19 explored factors that moderate the use of measures, including stakeholder influence (Moynihan & Hawes, 2012) ; leadership commitment, training, and effective communication (US GAO, 2014) ; the presence of an open, innovative, and risk taking cul ture (Moynihan & Landuyt, 2009) ; measurement system maturity ; goal clarity (Kroll, 2015) ; and the availability of sufficient information on measure validity (US GAO, 2014) Thus, while we have developed an understanding of why managers might choose to use performance measurement, we know much less about the processe s that underlie the actual development of the measures themselves This dissertation focuses on this gap. It is guided by the question How do political and operational stakeholders impact the development of performance measures in public organizations? T his question has both descriptive and associational components. First, there is limited scholarship examining the processes that managers employ to review and revise the performance measures they are using in their decision making and operational routines. A descriptive investigation of these processes is thus a primary contribution of the study. Second, the study examines the nature of the relationship between measurement development and various stakeholders. Extant theory has proven inadequate in trying t o explain why some public managers have been able to develop insightful and effective performance measures while others develop measures that are ineffective or minimally contribute to organizational effectiveness This study attempts to bridge this theore tical gap by proposing a model describing the influence of political stakeholders on the measurement development decisions of public managers. In so doing, it advances an explanation for why certain public manageme nt settings are amenable to innovation regarding measurement development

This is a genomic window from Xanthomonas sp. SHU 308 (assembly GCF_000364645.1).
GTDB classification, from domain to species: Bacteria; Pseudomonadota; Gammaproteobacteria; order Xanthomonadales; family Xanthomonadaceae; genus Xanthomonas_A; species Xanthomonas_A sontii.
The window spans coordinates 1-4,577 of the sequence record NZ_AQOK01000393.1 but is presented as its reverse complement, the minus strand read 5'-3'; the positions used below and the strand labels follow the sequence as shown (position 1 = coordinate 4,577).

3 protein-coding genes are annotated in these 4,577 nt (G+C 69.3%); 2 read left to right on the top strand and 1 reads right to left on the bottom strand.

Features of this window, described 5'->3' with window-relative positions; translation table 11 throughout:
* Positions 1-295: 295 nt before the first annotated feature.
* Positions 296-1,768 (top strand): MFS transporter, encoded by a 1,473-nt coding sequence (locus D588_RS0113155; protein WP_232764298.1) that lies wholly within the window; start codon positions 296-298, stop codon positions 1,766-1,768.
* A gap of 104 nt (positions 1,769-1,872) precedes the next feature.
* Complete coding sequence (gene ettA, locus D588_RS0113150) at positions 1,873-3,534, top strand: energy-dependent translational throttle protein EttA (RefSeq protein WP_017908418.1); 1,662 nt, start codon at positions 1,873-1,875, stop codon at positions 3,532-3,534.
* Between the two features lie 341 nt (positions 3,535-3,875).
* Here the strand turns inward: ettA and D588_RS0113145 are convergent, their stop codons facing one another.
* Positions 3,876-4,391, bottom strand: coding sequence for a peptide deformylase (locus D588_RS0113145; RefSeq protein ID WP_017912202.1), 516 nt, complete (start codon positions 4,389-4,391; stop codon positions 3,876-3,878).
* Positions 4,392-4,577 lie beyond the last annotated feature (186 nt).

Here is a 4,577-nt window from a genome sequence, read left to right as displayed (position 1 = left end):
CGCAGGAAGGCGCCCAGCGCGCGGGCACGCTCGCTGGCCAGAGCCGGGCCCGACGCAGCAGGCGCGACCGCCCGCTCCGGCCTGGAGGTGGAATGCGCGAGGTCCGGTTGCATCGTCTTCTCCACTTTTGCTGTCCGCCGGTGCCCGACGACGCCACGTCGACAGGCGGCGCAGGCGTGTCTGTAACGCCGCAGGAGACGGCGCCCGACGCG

20 Theoretical M odel This study argues that agencies gravitate toward different performance measurement systems based, in part, on the influence of political stakeholders Specifically it examines the contention that influen ce by political stakeholders leads to the development of new measures and changes to existing measures while influence by operational stakeholders leads to a status quo focus on existing measures. In addition, the influence of stakeholders on measurement d evelopment is affected by the structure of the organizational performance measurement processes. The remainder of this section develops the proposed theoretical model by exploring each of the model elements in turn. First, it examines the concept o f measurement development and deconstructs the concept into observable events that will serve as some of the Next, it considers the political and operational stakeholders that influence public managers as they make decisions rega rding measurement development. For each stakeholder a hypothesis is suggested regarding the nature of their influence on measurement development. The result is a model demonstrating how the performance measurement decisions of public managers change depen ding on operational and political stakeholder influence. Measurement Development Measurement development is a concept describing the actions and outputs of public managers as they respond to the performance measurement demands of various stakeholders. Thi in terms of two constructs: measurement development processes and products